Since even his friend who was successfully on the periphery of the entertainment industry producing national radio spots for all of the major record labels, was still among those who felt they were of little concern and a forgotten community by the rest of this nation. Most blacks did not believe or rarely thought any black folk lived in Minnesota, others perennially mispronounced the name calling the city Minny-an-apolis, and presuming out of ignorance that its location was closer to Alaska than a 6 hour drive from Chicago. So, Minneapolis, the prodigy’s friend opined for all intent and purposes was out of sight out and out of mind, in this snow-bound, frigid, region of the country. However, the brilliant young prodigy of artist development knew Minneapolis-St. Paul had something brilliant to offer the world and with little money he set out with his little production company to prove it. He was driven and would drive his artists to strive for perfection to where some emerged looking like stellar performers even before being signed by a label. However, the more success he achieved the more attention from envious players he received who were constantly working to undermine and steal his legacy away from him.
His struggle to develop his stable of artists is an amazing story and how he, and others on the inside, fought to keep it from being stolen away from him in the end. The one thing for sure, his friend told him after what appeared to be a losing fight that his value in contributing to this community’s identity should not and would not be undervalued because he had enlightened not only those in power with the resources to steal it away from him in this potentially volatile struggle but everyone else too who were previously in the dark.
It was he, the young brilliant black prodigy from the projects that had proven to us this black community tucked away so far to the north, out of sight, out of mind, was not of little value and could and would have its own unique and prosperous identity for its residents to be proud in the years to come. When the young prodigy emerged months later walking alone down the street in the drizzle of a gray dismal day after the two year bitter battle seemed over in 1979 his friend who spotted him happened to see him while looking out the window of his third floor broadcast office. He ran past his secretary, without a jacket and down the stairs out into the rain to catch up to him. This was the same friend who initially didn’t believe in this preposterous enterprising journey of the brilliant young prodigy and who’d acted like a scrooge with his money but now was running down the street breathlessly trying to catch up. However, when he caught up to him the prodigy appeared drugged while walking in a stupor. With the rain drops camouflaging his own tears of joy and remorse for his own lack of faith he tucked a $20 bill down in his friend’s pocket and said to him, though others may possibly get the glory and go on to be known to the world it will be you that is remembered in music by those of us in this town who knew how it really evolved. It was you who made us see who we were and what this city could become for blacks. He would go on to say that the prodigy would be known as the father of the Minneapolis sound. So don’t believe the hype the next time you hear something about the music of this city, because it was this young brilliant black prodigy, Minnesota’s child, who in 1977 truly was THE MUSIC MAKER.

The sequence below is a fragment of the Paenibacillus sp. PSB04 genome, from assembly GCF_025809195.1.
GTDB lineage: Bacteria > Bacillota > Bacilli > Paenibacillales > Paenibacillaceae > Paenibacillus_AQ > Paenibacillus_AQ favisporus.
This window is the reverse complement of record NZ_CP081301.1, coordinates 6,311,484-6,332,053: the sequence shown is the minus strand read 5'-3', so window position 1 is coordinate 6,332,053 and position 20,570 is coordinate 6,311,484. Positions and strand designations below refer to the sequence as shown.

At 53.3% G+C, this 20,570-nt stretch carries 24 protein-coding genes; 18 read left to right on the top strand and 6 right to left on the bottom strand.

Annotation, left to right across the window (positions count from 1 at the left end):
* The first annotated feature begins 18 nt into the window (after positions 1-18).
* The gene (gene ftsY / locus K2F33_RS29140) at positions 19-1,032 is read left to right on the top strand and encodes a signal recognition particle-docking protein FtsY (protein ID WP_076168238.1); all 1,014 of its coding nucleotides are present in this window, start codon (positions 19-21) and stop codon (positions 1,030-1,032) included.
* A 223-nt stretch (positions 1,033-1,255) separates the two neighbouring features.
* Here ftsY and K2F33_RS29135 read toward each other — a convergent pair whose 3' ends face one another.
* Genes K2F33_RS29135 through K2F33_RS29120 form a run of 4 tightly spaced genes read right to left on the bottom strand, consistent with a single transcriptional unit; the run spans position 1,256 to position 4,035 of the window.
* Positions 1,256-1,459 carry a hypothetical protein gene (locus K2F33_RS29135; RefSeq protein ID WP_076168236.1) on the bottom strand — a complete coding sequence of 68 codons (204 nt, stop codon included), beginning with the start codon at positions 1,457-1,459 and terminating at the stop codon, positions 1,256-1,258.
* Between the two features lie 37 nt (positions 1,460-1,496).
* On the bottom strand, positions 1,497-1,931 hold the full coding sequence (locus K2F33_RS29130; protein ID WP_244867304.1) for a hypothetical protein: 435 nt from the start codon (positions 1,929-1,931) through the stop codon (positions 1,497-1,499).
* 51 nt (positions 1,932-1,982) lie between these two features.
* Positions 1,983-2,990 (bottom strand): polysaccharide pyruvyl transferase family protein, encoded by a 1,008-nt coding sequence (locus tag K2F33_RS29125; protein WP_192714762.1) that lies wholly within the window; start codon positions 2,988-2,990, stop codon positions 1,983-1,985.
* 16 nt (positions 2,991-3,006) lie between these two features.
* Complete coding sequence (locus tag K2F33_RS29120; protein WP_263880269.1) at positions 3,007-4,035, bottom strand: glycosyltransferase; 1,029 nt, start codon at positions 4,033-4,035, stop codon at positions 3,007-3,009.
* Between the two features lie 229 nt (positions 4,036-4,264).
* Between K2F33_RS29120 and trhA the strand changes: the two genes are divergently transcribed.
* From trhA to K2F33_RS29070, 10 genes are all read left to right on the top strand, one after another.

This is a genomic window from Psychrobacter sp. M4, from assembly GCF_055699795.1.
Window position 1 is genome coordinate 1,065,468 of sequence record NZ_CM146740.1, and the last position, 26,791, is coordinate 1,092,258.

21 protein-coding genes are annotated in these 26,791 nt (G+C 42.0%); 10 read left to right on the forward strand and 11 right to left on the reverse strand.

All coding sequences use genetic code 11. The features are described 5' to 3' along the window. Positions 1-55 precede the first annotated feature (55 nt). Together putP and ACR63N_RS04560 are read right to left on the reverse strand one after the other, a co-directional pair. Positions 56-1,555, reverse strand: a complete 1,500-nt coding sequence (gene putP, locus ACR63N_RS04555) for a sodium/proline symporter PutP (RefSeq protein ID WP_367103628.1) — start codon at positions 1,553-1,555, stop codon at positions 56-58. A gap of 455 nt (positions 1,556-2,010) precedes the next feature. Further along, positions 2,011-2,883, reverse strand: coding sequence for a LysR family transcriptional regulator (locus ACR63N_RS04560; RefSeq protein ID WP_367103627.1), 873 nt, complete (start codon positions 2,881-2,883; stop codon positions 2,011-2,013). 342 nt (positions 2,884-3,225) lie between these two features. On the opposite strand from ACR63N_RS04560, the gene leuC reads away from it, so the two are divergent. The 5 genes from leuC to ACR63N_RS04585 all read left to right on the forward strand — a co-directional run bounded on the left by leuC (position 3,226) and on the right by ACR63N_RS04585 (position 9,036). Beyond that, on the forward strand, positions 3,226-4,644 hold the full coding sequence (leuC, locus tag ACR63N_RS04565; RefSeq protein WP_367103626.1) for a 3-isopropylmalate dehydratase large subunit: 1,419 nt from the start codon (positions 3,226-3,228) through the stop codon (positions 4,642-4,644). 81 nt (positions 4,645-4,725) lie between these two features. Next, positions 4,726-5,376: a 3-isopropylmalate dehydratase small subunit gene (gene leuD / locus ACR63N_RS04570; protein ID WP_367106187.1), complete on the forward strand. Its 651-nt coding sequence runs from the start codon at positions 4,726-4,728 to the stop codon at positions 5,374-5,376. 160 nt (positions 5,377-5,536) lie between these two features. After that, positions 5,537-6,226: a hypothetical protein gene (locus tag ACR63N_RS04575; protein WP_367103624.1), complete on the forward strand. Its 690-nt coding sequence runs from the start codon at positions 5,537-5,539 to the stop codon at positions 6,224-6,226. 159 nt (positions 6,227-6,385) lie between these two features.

T.H. Johnson is an author of several books and a documentary associated with his tenure as the investigative team coordinator for OMIG (Ocean Medical Investigative Group) out of Los Angeles, in the O.J. Simpson Case.